Bark Talk


Five Common Poisonous Plants for Pets

As a popular form of decor, plants are often found throughout the interiors and exteriors of homes. But, as a pet owner, have you ever considered whether the plants in and around your home are pet-friendly?

It’s true that there are plants that are toxic to animals and effects on animals vary from gastrointestinal upset to death, but, it seems as though people are generally unaware that various plants can have harmful effects if eaten by your pets. With different degrees of toxicity, it’s important to know whether the plants in and around your house are potentially harmful to your pet.

Five Common Plants that are Seriously Poisonous to Pets:

1. Azalea
Toxic to both dogs and cats, if ingested--even just a few flowers or leaves--azaleas can cause vomiting, diarrhea, and potentially lead to cardiac arrest in animals.

2. Cyclamen
Cyclamen is a common indoor plant that you will often see in grocery stores. However, if your pet ingests this plant, particularly the roots of the plant, it can cause severe symptoms. Those symptoms include drooling, vomiting, and diarrhea. If a larger amount is ingested, symptoms include abnormal heart rate, seizures, and death.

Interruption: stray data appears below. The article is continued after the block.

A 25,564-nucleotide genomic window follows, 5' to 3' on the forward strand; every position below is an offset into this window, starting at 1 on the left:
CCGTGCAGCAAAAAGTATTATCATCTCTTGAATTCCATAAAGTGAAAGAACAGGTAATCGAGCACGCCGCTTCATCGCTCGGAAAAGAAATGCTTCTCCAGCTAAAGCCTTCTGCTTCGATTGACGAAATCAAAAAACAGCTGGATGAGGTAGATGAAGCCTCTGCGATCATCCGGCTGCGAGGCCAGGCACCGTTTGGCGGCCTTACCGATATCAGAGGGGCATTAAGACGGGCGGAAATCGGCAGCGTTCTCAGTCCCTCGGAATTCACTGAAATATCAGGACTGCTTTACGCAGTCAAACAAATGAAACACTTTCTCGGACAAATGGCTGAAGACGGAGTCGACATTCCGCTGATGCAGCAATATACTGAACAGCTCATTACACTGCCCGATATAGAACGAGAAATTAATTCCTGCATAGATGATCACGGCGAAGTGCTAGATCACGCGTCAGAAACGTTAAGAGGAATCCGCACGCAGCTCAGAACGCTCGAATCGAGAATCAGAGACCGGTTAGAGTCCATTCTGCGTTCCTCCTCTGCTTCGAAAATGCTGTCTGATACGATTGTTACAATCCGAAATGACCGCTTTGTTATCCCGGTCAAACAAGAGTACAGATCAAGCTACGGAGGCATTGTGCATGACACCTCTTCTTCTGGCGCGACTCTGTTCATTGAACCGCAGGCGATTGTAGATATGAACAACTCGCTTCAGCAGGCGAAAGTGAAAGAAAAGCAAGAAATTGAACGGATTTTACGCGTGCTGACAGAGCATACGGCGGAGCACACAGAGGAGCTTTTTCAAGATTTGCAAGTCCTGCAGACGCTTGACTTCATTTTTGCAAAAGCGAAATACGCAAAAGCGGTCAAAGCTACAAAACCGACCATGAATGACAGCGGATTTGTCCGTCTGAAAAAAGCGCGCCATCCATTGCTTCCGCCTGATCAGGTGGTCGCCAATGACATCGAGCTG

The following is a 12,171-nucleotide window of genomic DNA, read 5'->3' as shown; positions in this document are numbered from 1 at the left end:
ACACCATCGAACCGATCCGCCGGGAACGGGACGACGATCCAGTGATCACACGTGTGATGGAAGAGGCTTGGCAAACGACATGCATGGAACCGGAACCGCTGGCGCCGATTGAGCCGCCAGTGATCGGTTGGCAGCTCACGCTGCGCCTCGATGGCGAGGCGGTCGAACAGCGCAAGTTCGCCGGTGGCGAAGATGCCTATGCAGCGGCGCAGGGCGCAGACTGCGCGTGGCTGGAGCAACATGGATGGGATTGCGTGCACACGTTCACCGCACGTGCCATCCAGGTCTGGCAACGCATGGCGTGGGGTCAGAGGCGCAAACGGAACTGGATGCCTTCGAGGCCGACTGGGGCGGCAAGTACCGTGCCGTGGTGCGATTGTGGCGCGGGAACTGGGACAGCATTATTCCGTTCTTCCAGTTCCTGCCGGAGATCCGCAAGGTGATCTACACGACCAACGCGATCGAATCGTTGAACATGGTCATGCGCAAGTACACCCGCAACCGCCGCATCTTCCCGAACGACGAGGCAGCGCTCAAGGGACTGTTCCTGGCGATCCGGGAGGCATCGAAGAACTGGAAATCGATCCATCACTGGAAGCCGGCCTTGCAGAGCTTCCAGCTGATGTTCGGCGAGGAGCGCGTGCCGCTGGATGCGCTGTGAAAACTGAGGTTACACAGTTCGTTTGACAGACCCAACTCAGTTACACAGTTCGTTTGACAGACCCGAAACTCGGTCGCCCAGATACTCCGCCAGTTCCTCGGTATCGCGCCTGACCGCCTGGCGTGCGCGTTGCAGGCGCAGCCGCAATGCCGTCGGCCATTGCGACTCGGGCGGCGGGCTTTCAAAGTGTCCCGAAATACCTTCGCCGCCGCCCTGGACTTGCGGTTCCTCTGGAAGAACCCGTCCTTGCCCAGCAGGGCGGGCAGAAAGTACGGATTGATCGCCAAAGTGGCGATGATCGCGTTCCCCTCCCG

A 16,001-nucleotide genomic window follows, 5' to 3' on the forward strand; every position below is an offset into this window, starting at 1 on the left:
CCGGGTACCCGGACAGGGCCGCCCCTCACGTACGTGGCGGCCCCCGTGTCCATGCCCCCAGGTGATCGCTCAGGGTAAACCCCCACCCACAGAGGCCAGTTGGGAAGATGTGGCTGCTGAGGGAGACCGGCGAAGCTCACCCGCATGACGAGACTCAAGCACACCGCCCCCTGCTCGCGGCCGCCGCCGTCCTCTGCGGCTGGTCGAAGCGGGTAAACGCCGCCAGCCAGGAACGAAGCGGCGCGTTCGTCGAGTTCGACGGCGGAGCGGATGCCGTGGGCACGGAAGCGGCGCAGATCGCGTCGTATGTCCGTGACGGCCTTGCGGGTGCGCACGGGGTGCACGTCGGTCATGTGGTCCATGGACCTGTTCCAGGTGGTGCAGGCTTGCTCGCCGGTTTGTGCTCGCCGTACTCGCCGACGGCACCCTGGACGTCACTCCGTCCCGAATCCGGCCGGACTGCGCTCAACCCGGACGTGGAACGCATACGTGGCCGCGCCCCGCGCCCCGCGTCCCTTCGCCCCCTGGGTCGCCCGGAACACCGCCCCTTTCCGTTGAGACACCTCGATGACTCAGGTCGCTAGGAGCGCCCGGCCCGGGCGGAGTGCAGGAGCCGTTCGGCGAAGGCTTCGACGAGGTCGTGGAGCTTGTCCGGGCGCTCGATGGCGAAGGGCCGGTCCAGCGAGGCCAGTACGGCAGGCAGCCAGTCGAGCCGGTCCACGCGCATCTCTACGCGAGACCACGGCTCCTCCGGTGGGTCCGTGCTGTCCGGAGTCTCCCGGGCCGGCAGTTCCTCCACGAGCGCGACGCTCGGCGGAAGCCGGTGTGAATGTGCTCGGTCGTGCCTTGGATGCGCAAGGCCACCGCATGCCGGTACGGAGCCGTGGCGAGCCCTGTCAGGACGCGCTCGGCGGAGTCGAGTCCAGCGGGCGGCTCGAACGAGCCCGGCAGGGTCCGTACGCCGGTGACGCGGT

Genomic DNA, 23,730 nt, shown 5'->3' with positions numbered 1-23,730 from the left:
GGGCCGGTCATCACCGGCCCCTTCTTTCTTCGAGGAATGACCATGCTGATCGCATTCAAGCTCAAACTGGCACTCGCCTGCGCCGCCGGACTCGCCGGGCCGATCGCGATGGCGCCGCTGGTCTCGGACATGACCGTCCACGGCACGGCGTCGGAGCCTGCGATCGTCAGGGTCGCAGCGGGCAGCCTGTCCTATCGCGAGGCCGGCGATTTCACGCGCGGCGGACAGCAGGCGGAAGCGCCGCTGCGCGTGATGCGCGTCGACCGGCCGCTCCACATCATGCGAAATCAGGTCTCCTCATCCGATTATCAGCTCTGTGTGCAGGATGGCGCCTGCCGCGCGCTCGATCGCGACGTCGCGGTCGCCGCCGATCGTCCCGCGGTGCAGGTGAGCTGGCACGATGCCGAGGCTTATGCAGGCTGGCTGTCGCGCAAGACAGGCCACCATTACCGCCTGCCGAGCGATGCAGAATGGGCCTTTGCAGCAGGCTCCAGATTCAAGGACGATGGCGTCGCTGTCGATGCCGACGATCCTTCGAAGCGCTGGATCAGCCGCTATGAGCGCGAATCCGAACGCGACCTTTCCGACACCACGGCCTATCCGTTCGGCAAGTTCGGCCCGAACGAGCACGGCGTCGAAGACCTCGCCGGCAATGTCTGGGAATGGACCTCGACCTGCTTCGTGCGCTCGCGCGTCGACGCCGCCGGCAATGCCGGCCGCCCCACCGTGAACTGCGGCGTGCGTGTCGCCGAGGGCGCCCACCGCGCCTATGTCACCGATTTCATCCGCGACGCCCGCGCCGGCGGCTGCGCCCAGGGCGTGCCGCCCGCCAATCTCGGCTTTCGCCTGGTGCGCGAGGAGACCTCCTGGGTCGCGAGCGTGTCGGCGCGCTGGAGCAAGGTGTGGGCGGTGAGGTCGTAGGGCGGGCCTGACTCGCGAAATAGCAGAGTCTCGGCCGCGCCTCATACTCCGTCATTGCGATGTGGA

3. Daffodils
Daffodils can be extremely toxic to pets. All parts of the plants are poisonous to plants and cause symptoms such as vomiting and diarrhea. However, the bulbs contain crystals that are especially harmful to pets. As diggers, dogs have the opportunity to come into contact with the bulbs which can lead to convulsions and cardiac irregularities.  

4. Tulips and Hyacinths
Similar to daffodils, if any part of the plant is ingested, your pet may show symptoms such as vomiting, diarrhea, and increased drooling. However, the bulbs again are the most dangerous part of these plants for your pets. Chewing or ingesting the bulb can lead to increased heart rate and changes in your pet’s respiration.

5. Lilies
Lilies are poisonous to cats primarily, and, even the smallest ingestions can cause serious complications. Even the pollen from lilies or the water from the vase can cause kidney failure in cats.

The list above is a list of common household plants but is in no way a complete list. Visit Pet Poison Helpline’s Poison List for a complete list of poisonous plants.

If you suspect your pet has come into contact with a poisonous plant, contact Pet Poison Helpline* for expert help or contact your veterinarian immediately.

* A consultation fee may apply.

At Bark Central, we are committed to keeping your pet healthy and safe. Contact us today for information about our services!

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